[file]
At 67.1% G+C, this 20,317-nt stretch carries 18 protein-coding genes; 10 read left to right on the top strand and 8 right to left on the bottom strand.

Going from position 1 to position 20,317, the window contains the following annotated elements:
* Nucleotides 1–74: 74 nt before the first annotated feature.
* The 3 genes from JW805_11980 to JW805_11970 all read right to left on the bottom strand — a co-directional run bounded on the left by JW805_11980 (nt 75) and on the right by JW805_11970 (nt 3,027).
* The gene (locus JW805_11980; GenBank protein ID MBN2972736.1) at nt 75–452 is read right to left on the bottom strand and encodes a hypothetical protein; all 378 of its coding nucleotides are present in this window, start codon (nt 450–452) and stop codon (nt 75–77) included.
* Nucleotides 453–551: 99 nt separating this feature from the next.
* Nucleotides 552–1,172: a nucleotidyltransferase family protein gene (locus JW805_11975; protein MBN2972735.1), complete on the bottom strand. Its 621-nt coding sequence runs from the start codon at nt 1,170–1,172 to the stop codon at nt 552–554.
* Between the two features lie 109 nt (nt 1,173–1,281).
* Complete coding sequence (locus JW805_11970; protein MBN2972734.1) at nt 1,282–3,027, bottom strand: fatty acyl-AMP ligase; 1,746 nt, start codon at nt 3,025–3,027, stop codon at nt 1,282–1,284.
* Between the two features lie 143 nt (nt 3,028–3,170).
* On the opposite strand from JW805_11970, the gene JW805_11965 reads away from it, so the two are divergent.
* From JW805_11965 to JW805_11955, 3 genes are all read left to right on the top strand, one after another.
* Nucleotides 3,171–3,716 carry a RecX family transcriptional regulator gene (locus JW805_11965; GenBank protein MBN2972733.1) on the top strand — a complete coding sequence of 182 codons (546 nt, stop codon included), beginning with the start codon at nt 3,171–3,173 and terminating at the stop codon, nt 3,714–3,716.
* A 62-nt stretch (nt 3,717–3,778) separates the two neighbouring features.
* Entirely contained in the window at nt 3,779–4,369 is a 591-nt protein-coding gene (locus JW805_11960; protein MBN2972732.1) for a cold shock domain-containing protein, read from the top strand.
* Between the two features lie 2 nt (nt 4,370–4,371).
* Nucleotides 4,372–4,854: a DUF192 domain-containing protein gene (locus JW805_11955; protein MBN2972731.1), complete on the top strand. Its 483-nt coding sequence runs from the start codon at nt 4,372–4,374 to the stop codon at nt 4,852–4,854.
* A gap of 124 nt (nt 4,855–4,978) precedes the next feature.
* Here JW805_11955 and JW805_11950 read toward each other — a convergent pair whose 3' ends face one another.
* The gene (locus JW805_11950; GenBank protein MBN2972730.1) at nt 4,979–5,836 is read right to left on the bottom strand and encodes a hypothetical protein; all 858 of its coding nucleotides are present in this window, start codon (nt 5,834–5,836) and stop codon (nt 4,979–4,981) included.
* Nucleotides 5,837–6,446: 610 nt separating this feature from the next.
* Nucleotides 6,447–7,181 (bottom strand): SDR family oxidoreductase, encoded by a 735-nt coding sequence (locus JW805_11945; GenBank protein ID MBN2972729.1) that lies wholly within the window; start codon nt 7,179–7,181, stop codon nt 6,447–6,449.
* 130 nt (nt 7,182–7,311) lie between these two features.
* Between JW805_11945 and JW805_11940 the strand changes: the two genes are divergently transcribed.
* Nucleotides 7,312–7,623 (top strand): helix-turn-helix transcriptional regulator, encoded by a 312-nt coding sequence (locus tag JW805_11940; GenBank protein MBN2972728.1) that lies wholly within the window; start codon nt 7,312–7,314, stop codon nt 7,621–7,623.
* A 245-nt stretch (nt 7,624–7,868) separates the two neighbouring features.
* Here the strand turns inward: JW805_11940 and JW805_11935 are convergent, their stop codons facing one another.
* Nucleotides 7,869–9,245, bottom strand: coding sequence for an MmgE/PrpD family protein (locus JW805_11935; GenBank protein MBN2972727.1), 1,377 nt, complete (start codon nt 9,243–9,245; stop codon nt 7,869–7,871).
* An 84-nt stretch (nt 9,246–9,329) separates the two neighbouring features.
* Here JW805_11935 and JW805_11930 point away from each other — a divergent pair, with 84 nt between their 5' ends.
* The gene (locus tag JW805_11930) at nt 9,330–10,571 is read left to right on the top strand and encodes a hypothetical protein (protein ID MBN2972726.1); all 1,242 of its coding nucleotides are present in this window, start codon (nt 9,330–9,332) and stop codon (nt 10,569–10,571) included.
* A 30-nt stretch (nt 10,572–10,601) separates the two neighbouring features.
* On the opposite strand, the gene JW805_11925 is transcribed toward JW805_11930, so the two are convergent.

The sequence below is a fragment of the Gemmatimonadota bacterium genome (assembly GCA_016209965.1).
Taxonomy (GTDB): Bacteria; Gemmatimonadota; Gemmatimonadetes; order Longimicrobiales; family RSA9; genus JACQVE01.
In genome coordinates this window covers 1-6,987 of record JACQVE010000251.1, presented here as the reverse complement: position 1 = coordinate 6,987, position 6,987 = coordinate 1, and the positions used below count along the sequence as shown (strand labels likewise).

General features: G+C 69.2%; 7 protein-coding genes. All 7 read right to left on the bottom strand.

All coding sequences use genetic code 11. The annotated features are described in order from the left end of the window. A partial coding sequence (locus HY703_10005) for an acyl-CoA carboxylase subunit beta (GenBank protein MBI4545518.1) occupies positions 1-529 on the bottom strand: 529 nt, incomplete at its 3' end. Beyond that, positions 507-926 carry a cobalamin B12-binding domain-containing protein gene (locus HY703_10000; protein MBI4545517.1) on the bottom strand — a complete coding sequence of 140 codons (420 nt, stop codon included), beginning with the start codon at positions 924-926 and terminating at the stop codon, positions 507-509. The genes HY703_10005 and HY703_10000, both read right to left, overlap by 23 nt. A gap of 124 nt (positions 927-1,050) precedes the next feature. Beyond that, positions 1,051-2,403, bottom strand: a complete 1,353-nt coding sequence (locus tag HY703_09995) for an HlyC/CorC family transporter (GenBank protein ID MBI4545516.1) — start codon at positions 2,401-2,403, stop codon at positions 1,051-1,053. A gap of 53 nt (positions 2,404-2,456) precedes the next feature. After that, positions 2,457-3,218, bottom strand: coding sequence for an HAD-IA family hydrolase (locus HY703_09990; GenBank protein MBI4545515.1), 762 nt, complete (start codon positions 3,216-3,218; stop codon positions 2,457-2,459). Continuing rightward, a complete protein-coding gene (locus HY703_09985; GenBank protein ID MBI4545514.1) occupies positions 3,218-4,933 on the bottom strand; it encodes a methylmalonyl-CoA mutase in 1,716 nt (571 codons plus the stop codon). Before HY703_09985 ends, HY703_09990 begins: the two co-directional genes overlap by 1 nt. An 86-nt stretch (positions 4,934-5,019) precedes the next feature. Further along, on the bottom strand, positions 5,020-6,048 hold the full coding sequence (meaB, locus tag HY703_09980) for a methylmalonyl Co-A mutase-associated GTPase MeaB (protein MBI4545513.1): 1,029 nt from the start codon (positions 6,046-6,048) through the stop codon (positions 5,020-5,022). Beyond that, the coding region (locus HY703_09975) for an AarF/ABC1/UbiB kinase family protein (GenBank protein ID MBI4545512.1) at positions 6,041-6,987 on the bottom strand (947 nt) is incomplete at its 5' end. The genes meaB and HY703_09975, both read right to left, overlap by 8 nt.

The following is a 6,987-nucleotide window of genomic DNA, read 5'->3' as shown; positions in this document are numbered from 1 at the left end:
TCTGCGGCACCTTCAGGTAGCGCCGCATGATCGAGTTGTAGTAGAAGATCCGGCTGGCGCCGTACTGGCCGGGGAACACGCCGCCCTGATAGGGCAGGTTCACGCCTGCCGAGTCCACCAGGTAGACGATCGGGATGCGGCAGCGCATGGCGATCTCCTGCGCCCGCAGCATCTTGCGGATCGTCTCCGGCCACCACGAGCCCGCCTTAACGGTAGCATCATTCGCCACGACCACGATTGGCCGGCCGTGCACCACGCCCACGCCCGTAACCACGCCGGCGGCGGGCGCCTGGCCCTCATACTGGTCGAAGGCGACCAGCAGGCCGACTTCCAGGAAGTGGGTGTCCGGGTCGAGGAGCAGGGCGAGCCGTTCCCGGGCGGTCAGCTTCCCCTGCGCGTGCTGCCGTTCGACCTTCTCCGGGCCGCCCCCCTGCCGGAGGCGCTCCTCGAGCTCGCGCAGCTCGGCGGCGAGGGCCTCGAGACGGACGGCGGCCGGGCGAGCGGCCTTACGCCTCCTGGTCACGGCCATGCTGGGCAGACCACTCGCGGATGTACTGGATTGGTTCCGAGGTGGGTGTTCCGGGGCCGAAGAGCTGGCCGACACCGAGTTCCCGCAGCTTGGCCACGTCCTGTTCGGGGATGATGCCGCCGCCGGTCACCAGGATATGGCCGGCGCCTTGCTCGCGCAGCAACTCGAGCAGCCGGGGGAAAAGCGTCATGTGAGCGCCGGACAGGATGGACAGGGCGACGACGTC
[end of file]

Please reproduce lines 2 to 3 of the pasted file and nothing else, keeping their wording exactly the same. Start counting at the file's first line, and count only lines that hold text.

Going from position 1 to position 20,317, the window contains the following annotated elements:
* Nucleotides 1–74: 74 nt before the first annotated feature.